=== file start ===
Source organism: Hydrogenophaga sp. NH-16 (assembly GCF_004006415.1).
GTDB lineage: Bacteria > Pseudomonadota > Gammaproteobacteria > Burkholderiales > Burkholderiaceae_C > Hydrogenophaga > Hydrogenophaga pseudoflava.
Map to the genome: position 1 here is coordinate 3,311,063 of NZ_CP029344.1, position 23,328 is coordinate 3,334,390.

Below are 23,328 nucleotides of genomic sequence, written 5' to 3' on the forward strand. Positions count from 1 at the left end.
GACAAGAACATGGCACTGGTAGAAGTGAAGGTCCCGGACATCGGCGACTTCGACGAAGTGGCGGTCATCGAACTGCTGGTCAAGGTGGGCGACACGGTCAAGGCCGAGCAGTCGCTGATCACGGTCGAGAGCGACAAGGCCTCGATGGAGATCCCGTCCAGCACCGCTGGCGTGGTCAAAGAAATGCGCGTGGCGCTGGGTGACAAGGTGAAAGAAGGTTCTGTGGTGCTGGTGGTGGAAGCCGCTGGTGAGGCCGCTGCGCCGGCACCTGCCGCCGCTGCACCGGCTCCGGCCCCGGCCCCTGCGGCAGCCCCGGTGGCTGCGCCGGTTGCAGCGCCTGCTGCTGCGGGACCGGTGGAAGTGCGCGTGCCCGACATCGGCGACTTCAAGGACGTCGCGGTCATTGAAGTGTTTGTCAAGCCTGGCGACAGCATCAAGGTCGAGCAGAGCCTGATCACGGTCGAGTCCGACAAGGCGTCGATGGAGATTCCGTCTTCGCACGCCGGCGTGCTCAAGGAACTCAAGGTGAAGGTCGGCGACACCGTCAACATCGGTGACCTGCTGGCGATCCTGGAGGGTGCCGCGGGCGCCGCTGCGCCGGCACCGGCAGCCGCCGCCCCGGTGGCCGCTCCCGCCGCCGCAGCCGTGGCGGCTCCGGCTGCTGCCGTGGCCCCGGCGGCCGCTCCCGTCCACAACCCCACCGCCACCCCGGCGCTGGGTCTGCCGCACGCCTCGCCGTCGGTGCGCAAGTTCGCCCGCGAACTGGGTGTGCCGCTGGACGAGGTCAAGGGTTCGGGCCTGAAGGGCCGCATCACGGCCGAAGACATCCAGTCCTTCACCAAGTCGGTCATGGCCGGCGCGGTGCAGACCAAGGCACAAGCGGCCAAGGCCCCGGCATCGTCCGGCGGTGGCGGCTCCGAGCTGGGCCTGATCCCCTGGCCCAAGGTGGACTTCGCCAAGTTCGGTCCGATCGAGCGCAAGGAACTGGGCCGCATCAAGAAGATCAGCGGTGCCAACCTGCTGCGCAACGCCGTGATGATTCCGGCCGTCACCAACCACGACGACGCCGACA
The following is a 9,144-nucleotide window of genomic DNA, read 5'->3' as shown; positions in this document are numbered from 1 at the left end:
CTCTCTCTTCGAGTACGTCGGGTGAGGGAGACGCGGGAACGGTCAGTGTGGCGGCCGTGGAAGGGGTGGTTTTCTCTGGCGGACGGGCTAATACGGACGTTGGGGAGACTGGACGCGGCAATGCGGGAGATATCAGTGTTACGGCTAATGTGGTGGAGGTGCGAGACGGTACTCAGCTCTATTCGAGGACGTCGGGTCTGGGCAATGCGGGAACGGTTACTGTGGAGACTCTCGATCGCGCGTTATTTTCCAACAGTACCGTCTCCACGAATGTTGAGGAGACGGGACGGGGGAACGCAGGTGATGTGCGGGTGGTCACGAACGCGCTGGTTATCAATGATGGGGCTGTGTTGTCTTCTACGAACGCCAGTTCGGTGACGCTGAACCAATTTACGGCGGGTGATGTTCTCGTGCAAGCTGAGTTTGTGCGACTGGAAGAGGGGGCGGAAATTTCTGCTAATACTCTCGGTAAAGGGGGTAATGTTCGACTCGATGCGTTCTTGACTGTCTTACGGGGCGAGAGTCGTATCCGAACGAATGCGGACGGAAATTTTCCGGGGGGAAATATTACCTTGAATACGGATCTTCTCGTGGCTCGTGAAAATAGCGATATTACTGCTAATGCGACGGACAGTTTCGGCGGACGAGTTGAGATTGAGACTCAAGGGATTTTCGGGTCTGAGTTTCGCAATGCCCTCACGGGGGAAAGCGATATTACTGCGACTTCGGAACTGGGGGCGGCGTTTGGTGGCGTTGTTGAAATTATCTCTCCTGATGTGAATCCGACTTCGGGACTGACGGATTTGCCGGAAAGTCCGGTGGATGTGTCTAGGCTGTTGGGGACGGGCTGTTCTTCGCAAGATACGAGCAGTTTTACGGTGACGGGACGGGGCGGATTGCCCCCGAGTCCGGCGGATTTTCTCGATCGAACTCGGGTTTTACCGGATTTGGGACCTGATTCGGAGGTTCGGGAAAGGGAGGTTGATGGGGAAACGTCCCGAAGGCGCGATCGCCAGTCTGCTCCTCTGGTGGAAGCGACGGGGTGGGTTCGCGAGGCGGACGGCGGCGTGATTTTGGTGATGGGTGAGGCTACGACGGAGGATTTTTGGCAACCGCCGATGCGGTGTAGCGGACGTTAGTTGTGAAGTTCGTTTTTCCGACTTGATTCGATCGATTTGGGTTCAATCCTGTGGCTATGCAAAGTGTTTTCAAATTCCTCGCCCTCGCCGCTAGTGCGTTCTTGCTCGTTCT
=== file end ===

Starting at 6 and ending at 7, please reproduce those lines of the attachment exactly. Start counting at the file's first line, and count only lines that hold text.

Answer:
The following is a 9,144-nucleotide window of genomic DNA, read 5'->3' as shown; positions in this document are numbered from 1 at the left end:
CTCTCTCTTCGAGTACGTCGGGTGAGGGAGACGCGGGAACGGTCAGTGTGGCGGCCGTGGAAGGGGTGGTTTTCTCTGGCGGACGGGCTAATACGGACGTTGGGGAGACTGGACGCGGCAATGCGGGAGATATCAGTGTTACGGCTAATGTGGTGGAGGTGCGAGACGGTACTCAGCTCTATTCGAGGACGTCGGGTCTGGGCAATGCGGGAACGGTTACTGTGGAGACTCTCGATCGCGCGTTATTTTCCAACAGTACCGTCTCCACGAATGTTGAGGAGACGGGACGGGGGAACGCAGGTGATGTGCGGGTGGTCACGAACGCGCTGGTTATCAATGATGGGGCTGTGTTGTCTTCTACGAACGCCAGTTCGGTGACGCTGAACCAATTTACGGCGGGTGATGTTCTCGTGCAAGCTGAGTTTGTGCGACTGGAAGAGGGGGCGGAAATTTCTGCTAATACTCTCGGTAAAGGGGGTAATGTTCGACTCGATGCGTTCTTGACTGTCTTACGGGGCGAGAGTCGTATCCGAACGAATGCGGACGGAAATTTTCCGGGGGGAAATATTACCTTGAATACGGATCTTCTCGTGGCTCGTGAAAATAGCGATATTACTGCTAATGCGACGGACAGTTTCGGCGGACGAGTTGAGATTGAGACTCAAGGGATTTTCGGGTCTGAGTTTCGCAATGCCCTCACGGGGGAAAGCGATATTACTGCGACTTCGGAACTGGGGGCGGCGTTTGGTGGCGTTGTTGAAATTATCTCTCCTGATGTGAATCCGACTTCGGGACTGACGGATTTGCCGGAAAGTCCGGTGGATGTGTCTAGGCTGTTGGGGACGGGCTGTTCTTCGCAAGATACGAGCAGTTTTACGGTGACGGGACGGGGCGGATTGCCCCCGAGTCCGGCGGATTTTCTCGATCGAACTCGGGTTTTACCGGATTTGGGACCTGATTCGGAGGTTCGGGAAAGGGAGGTTGATGGGGAAACGTCCCGAAGGCGCGATCGCCAGTCTGCTCCTCTGGTGGAAGCGACGGGGTGGGTTCGCGAGGCGGACGGCGGCGTGATTTTGGTGATGGGTGAGGCTACGACGGAGGATTTTTGGCAACCGCCGATGCGGTGTAGCGGACGTTAGTTGTGAAGTTCGTTTTTCCGACTTGATTCGATCGATTTGGGTTCAATCCTGTGGCTATGCAAAGTGTTTTCAAATTCCTCGCCCTCGCCGCTAGTGCGTTCTTGCTCGTTCT